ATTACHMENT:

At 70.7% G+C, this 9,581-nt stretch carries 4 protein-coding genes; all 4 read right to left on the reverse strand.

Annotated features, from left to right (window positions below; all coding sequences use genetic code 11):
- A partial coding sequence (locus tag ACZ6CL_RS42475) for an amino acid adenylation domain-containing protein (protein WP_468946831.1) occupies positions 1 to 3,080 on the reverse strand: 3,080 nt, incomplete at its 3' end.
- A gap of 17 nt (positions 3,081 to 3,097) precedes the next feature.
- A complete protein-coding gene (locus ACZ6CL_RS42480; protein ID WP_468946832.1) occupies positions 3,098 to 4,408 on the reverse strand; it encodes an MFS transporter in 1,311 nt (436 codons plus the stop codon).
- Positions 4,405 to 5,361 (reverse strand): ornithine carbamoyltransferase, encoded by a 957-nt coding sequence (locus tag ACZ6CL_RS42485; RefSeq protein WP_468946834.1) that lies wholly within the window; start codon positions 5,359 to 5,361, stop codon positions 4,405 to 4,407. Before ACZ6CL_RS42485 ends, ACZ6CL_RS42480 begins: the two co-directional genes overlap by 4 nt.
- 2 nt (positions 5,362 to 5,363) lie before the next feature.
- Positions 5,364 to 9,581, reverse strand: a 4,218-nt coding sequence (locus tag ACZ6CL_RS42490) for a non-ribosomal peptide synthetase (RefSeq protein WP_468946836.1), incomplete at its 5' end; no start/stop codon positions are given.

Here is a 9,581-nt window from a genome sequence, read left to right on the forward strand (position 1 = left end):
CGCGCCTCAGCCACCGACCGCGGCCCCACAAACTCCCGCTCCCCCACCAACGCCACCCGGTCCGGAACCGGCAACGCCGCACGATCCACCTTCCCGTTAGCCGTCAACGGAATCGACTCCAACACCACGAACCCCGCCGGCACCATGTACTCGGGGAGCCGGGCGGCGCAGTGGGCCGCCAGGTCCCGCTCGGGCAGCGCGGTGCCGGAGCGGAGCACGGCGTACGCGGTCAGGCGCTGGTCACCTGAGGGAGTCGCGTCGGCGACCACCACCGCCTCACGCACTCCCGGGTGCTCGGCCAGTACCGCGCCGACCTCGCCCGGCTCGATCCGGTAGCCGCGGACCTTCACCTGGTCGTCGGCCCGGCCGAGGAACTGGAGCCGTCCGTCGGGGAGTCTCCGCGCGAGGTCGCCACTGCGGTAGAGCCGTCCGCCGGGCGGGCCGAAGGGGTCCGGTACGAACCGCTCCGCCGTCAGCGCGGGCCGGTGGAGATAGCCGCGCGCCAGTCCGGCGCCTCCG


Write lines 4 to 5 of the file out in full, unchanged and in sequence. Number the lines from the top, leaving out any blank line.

- A gap of 17 nt (positions 3,081 to 3,097) precedes the next feature.
- A complete protein-coding gene (locus ACZ6CL_RS42480; protein ID WP_468946832.1) occupies positions 3,098 to 4,408 on the reverse strand; it encodes an MFS transporter in 1,311 nt (436 codons plus the stop codon).